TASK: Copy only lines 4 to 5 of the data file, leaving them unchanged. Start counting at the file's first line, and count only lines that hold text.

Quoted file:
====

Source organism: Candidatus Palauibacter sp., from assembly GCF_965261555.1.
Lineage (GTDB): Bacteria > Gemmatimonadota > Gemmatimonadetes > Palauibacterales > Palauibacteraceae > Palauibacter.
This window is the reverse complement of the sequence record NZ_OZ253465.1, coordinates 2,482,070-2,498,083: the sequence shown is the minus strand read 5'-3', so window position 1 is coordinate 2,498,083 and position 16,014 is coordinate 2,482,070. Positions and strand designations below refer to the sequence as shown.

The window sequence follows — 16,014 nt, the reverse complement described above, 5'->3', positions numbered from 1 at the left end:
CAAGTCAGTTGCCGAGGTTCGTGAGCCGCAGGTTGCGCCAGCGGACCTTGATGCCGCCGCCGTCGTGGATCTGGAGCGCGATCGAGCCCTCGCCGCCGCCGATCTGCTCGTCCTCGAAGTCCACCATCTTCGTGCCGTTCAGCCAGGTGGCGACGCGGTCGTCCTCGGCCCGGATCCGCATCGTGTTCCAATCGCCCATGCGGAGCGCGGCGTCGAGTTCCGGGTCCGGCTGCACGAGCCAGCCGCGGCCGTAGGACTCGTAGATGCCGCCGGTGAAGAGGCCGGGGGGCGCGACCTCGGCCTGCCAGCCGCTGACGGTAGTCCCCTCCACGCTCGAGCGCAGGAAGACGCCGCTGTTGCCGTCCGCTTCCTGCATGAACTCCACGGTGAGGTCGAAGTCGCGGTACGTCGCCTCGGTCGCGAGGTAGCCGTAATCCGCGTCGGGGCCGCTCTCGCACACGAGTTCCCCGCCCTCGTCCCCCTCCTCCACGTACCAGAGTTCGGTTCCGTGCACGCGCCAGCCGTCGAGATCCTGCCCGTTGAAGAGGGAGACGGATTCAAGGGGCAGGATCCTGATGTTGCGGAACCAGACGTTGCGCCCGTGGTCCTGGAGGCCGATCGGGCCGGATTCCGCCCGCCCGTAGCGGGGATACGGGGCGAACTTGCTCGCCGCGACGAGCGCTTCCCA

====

The window sequence follows — 16,014 nt, the reverse complement described above, 5'->3', positions numbered from 1 at the left end:
CAAGTCAGTTGCCGAGGTTCGTGAGCCGCAGGTTGCGCCAGCGGACCTTGATGCCGCCGCCGTCGTGGATCTGGAGCGCGATCGAGCCCTCGCCGCCGCCGATCTGCTCGTCCTCGAAGTCCACCATCTTCGTGCCGTTCAGCCAGGTGGCGACGCGGTCGTCCTCGGCCCGGATCCGCATCGTGTTCCAATCGCCCATGCGGAGCGCGGCGTCGAGTTCCGGGTCCGGCTGCACGAGCCAGCCGCGGCCGTAGGACTCGTAGATGCCGCCGGTGAAGAGGCCGGGGGGCGCGACCTCGGCCTGCCAGCCGCTGACGGTAGTCCCCTCCACGCTCGAGCGCAGGAAGACGCCGCTGTTGCCGTCCGCTTCCTGCATGAACTCCACGGTGAGGTCGAAGTCGCGGTACGTCGCCTCGGTCGCGAGGTAGCCGTAATCCGCGTCGGGGCCGCTCTCGCACACGAGTTCCCCGCCCTCGTCCCCCTCCTCCACGTACCAGAGTTCGGTTCCGTGCACGCGCCAGCCGTCGAGATCCTGCCCGTTGAAGAGGGAGACGGATTCAAGGGGCAGGATCCTGATGTTGCGGAACCAGACGTTGCGCCCGTGGTCCTGGAGGCCGATCGGGCCGGATTCCGCCCGCCCGTAGCGGGGATACGGGGCGAACTTGCTCGCCGCGACGAGCGCTTCCCA